Our family scattered in different directions over MEA weekend. Our son went to Washington, D.C. with the eighth–grade trip that had been postponed in the spring. My wife and daughter headed to New York City for a senior year girls’ weekend. I headed north with long-time friends for an annual fall fishing trip on Lake Vermilion. The walleyes were nearly jumping in the boat, but the Muskies were nowhere to be seen. We also did a grouse hunt and some trap shooting, and evenings were filled with lively conversation, fish frys and camp fires.

 We all converged back at home on Sunday afternoon and discussed over dinner the highlights of everyone’s weekend. Kellen was with a 100 high school kids on a whirlwind three days of touring all of the major historical sites, museums and monuments in and around the nation’s Capitol. It was Kellen’s first trip without parents and he stayed in a hotel room with three buddies. He said highlights were seeing Mount Vernon and standing with Secret Service agents on a bridge as they watched the President take off in the Marine One helicopter. He also reported extensively about the various establishments they went to for lunch and dinner. It seemed the trip was as much fun as it was educational.

 Amy and Abbey came home exhausted from miles of walking around NYC. They explored the neighborhoods of SoHo, Greenwich Village, and Chelsea on foot, walked across the Brooklyn Bridge, and found a few famous bakeries to try. Abbey had researched a brand-new attraction that had just opened that weekend, Summit One Vanderbilt. It is an observation deck with three floors constructed of glass and mirrors near the top of a 1,401 foot tall building. They said the attraction and the views were spectacular.  

They also toured the 9/11 Memorial and Museum. We had visited the memorial years ago, but at that time only the outdoor area had been completed. They spent a couple of hours going through it and said they could have spent more time. I have heard about the memorial’s impact on visitors, and they agreed it was emotional and very well done. She commented that it brought back memories of how after the attack, our nation came together. Following that tragedy 20 years ago, people generally set aside their differences and we were united in supporting our country, our elected leaders and each other – a stark contrast compared to the division we see among Americans today.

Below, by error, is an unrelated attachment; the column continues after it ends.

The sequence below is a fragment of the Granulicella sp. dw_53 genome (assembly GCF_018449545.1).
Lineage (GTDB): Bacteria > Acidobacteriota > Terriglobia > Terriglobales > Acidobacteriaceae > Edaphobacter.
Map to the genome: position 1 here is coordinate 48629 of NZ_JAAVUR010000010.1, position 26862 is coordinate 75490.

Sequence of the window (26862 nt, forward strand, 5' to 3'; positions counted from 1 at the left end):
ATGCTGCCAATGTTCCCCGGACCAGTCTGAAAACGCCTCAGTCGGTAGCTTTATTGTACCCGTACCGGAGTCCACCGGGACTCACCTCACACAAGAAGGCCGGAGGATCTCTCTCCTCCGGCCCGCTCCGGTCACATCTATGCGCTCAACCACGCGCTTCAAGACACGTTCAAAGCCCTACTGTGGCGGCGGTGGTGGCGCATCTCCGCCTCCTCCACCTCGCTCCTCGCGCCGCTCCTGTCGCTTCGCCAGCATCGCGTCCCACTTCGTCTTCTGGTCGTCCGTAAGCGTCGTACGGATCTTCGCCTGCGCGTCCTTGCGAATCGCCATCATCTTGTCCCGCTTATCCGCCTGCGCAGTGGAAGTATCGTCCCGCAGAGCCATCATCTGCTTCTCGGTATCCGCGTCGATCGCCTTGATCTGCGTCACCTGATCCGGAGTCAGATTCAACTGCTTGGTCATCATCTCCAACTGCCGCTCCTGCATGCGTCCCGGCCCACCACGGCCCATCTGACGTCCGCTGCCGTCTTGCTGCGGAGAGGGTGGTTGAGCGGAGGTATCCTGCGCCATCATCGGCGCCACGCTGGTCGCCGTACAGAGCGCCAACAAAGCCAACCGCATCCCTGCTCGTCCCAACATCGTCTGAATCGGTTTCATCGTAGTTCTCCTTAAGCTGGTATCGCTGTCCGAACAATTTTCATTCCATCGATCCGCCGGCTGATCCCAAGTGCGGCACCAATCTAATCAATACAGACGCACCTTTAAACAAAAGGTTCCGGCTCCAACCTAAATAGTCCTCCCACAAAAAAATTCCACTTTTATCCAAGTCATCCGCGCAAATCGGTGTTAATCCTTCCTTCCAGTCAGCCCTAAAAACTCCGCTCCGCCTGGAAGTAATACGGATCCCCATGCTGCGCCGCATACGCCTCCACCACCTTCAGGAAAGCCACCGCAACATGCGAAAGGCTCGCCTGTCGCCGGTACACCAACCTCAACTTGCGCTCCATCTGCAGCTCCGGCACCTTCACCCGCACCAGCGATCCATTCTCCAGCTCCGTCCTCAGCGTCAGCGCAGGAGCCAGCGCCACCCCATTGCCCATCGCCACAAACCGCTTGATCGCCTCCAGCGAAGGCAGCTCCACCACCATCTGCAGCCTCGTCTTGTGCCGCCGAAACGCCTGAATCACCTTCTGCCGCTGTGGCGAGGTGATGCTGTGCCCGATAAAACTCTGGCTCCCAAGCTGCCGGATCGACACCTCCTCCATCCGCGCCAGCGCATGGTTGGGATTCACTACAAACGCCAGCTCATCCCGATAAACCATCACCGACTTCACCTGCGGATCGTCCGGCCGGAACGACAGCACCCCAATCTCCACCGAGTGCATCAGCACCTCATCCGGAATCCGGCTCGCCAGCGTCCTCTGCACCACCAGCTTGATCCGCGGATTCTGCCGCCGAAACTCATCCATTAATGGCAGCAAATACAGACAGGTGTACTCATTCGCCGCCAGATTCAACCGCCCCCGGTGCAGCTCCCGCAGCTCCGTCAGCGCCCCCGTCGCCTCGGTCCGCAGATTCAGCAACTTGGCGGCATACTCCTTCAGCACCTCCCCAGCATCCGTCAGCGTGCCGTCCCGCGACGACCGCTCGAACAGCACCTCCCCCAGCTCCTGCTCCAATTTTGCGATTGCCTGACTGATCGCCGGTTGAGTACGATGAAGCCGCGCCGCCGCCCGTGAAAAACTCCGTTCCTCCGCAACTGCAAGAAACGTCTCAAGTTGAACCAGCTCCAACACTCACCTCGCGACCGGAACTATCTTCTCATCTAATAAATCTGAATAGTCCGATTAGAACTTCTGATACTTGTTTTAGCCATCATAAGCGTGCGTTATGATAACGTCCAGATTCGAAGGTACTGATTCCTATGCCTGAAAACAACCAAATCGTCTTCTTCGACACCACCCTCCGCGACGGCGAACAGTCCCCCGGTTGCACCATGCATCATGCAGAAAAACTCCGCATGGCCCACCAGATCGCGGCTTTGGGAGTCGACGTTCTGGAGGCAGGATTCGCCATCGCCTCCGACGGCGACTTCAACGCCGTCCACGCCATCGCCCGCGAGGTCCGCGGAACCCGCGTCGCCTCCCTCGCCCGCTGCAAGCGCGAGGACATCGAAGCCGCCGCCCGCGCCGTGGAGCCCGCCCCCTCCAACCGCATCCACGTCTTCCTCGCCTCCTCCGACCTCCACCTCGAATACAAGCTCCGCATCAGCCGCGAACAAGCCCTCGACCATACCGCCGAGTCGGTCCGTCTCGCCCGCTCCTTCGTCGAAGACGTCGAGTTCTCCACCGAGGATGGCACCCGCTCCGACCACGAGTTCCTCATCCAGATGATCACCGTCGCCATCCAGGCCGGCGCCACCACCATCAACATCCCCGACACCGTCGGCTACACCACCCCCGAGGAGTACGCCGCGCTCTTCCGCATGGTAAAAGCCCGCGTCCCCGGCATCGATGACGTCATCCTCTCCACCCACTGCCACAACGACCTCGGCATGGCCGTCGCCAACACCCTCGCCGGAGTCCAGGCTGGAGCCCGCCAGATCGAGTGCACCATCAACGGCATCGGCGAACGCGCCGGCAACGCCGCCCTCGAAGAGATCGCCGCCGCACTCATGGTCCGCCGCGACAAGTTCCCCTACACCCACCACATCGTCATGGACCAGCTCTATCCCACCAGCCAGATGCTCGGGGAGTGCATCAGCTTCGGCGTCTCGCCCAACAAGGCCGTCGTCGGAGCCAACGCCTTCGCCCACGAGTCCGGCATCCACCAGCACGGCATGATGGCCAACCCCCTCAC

We need to come together like that again. The pandemic certainly didn’t bring us together-it added more divisive issues. Right now, we see the extreme partisanship and vitriol in our local elections for city council and school board. All sides are responsible. There are definitely important issues to be discussed and decided, but most of us seem to refuse to listen to anyone who has a differing opinion from our own.  This is bad for democracy even on a local level. Our elected officials should represent a variety of views and ideologies and be able to come together to make the best decisions in the best interest of all residents.

I hope you will go to the polls and vote. More than ever, our communities need you to help choose the next school board members, city council members, and mayors who will lead our communities. Take time to read our candidate profiles with an open mind to learn about them and make an informed decision about who you believe will be the best to carry our cities and schools forward. If you’re not quite sure who to vote for, consider reaching out to candidates by phone or e-mail and spending some time to talk through key issues. It is unlikely you’re going to agree 100% with every candidate, but you need to choose those you think will make the right decisions – even if parts of their stance are out of your comfort zone. Your vote counts, so get out to vote and encourage your family, friends and neighbors to do the same. We need to work together to move forward in a positive direction. Find our detailed Voter’s Guide at presspubs.com.

 

Carter Johnson is publisher of Press Publications.

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